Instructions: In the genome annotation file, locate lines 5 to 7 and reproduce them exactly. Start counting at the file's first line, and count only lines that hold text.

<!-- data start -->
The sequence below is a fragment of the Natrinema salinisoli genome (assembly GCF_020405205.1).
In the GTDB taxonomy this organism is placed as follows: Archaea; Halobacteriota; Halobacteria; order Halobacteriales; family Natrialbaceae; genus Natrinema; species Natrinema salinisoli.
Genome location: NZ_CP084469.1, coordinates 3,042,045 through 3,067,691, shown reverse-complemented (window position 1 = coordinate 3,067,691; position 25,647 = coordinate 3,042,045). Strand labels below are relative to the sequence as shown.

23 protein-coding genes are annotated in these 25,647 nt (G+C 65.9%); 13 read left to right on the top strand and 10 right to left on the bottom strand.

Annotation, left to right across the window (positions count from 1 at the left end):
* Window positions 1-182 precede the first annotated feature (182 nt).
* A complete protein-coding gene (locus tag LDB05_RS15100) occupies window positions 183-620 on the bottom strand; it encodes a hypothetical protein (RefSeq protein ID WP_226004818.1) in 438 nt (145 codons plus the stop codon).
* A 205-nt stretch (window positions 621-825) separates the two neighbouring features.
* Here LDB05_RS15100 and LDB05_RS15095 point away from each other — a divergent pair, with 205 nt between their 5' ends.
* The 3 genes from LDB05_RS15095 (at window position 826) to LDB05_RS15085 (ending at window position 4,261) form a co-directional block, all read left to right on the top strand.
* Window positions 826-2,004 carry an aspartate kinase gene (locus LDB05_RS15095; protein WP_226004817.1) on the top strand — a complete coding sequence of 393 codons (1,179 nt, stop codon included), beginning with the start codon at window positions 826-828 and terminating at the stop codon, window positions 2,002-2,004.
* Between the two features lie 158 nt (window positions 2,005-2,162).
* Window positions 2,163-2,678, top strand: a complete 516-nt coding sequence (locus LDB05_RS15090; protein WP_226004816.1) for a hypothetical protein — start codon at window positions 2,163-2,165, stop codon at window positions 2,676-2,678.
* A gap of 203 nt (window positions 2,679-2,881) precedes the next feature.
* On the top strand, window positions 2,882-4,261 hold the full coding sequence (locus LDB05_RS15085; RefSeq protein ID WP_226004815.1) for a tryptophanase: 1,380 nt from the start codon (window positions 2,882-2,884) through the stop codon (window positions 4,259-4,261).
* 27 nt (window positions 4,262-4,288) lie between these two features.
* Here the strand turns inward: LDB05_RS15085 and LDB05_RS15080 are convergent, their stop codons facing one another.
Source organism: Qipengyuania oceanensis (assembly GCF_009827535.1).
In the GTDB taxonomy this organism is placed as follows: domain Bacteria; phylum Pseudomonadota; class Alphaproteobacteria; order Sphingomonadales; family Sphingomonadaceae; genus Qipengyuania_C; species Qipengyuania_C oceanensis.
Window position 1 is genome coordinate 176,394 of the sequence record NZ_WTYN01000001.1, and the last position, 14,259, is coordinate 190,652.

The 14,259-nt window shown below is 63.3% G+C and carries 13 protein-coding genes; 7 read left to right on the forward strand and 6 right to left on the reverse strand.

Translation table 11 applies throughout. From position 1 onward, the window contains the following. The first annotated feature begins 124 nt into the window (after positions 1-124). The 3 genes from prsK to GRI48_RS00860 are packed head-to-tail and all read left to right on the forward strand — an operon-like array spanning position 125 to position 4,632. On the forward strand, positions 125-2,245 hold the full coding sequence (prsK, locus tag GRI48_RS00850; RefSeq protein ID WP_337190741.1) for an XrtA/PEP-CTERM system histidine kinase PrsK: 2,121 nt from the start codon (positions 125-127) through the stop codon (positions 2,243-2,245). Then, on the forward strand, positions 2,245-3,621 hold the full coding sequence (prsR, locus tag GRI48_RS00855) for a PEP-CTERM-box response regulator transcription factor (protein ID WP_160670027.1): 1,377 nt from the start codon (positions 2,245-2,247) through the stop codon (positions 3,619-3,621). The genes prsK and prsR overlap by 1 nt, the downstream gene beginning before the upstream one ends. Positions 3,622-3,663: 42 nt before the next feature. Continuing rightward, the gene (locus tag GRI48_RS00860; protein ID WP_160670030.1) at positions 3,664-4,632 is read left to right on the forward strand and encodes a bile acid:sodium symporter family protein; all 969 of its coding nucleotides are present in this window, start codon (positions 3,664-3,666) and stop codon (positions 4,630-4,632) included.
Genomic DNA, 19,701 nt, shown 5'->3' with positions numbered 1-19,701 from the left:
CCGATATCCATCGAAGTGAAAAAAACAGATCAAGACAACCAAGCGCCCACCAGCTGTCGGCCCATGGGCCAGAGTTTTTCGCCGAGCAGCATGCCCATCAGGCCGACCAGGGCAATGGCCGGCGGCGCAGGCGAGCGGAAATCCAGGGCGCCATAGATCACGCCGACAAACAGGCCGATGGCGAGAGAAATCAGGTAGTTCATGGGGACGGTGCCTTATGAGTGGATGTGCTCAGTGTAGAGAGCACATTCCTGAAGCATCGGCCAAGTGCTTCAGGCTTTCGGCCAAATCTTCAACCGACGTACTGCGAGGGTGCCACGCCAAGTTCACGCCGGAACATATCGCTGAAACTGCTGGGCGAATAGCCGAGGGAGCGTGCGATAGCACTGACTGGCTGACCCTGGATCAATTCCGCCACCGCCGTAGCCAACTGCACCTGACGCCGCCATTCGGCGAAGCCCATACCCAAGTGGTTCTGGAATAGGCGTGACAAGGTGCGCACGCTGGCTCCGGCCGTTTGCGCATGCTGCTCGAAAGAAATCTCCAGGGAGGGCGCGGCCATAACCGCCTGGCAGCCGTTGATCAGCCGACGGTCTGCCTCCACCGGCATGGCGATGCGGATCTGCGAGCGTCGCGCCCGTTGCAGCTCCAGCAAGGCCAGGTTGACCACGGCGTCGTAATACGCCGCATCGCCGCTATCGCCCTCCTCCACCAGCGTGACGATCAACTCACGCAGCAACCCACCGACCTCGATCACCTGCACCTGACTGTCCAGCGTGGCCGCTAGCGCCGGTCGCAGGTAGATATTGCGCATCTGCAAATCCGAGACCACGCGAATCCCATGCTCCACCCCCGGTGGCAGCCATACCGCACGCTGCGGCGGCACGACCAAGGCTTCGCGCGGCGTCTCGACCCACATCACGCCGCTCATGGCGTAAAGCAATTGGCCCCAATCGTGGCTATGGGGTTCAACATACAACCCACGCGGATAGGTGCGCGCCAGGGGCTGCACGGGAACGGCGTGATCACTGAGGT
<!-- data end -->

Annotation, left to right across the window (positions count from 1 at the left end):
* Window positions 1-182 precede the first annotated feature (182 nt).
* A complete protein-coding gene (locus tag LDB05_RS15100) occupies window positions 183-620 on the bottom strand; it encodes a hypothetical protein (RefSeq protein ID WP_226004818.1) in 438 nt (145 codons plus the stop codon).